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Eosinophilic Folliculitis


Eosinophilic Folliculitis, also known as EF or Ofigi Disease, is a non serious skin disorder that, although not limited to these areas, commonly affects the back, chest, and legs. This rash consists of small, red bumps located at the base of hair follicles, which occur after infections of those follicles.


This inflammation affects less than 200,000 people, which, according to the Office of Rare Diseases (ORD), classifies it as rare. Although it is not a serious condition, the itchy sensations, acne-like appearance, and potential scarring may be enough for you to seek treatment. This disorder may also be a symptom of a more serious, underlying problem, such as HIV or Lymphoma.





Eosinophilic Folliculitis Symptoms


To determine if you have this condition, check for
Eosinophilic Folliculitis symptoms. The signs of this skin disorder are similar to acne, an ingrown hair, or a rash. Bumps that bear a likeness to red pimples may show up anywhere on your body. Sometimes they will excrete a pus, itch, or be painful to touch. Although the cause of these is not entirely certain, we do know that cleanliness has no effect.


One possible explanation is referred to as Pseudomonas Folliculitis, or Hot Tub Folliculitis. The Pseudomonas bacteria, which can be a cause of Eosinophilic Folliculitis, thrives in hot tubs that aren't well-regulated. Yeast can be another source, and this is called Pityrosporum Folliculitis. This form of the disease is especially prevalent in teens and adult men.





Eosinophilic Folliculitis HIV


There is a
very strong connection to EF and Human Immunodeficiency Virus, or HIV. The two are almost inseparable; the first search term that comes up is Eosinophilic Folliculitis HIV. While anyone can be affected by EF, it is rare for people without HIV to have this condition. The reason is likely because of the weakened immune system, though HIV may also cause a change in the immune system that could allow an attack on the oils in the skin, or the sebum, and lead to infections.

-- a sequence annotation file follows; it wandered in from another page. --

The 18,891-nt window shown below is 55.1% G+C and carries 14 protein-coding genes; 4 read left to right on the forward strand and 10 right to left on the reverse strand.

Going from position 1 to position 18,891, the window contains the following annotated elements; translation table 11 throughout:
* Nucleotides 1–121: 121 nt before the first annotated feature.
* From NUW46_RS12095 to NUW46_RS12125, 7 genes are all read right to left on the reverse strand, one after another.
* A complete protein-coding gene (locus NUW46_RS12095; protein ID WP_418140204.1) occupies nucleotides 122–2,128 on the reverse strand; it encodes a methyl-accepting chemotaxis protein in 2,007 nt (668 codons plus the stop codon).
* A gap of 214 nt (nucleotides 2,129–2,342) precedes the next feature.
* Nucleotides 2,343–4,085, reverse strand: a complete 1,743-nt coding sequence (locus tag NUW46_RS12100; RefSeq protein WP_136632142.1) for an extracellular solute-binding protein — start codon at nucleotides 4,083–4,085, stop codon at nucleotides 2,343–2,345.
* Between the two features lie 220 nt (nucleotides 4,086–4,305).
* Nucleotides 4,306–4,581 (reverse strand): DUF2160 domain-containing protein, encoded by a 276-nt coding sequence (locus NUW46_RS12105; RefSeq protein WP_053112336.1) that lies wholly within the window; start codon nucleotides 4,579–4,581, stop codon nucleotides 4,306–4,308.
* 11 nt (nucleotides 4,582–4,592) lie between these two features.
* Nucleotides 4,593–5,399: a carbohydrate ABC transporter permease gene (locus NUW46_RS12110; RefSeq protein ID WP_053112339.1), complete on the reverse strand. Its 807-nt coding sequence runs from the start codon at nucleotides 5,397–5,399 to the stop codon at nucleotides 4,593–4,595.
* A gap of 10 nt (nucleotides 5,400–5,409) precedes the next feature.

Eosinophilic Folliculitis Furunculosis


This skin condition is not restricted to humans; it
can occur in pets as well. When it is found in dogs, it is referred to as Canine Eosinophilic Folliculitis, or Furunculosis. The disease comes out as skin lesions, and is usually confined to their faces--more specifically, to their chins and noses. In canines, this condition can be caused by a hypersensitivity to certain insects, and can be painful. In some circumstances, the disease leads to depression. Furunculosis can be treated orally with the antibiotic prednisone, or topically with antimicrobial therapy.





Eosinophilic Folliculitis Treatment


Mild cases of EF will
clear up with no outside treatment. If it becomes unbearable, or if you want to avoid possible scarring, it is wise to treat it. Treatments for this skin condition have been found and used successfully. One Eosinophilic Folliculitis treatment is simply placing a warm, damp cloth on the affected area, to allow the follicles a chance to drain.


It is recommended to also use a topical antiseptic cream with this method, so you are certain the area is cleansed. Pharmaceutical drugs are another Folliculitis treatment, and you can either take them orally or use them topically, though the topical creams are more effective. Some oral medications are Dicloxacillin or Fluconazole. Topical creams are those that have the ingredients mupirocin or neomycin if the inflammation is bacterial; econozole nitrate if the infection is fungal.





Eosinophilic Folliculitis Itraconazole


Itraconazole is a medication that is used in the treatment of EF. It is most often used in moderate cases of the condition, and in those with HIV. Eosinophilic Folliculitis Itraconazole can be taken either orally or topically, and is used when fungi or yeast causes the skin condition.


There was a study done with this method of treatment, that consisted of 28 patients. The end result was that 74% responded to Itraconazole. At the three month mark, five of the patients were completely healed, and fourteen were greatly improved. If response isn't seen in the first two weeks, you can increase the rate of medication, though doing so will also increase the potential side effects.


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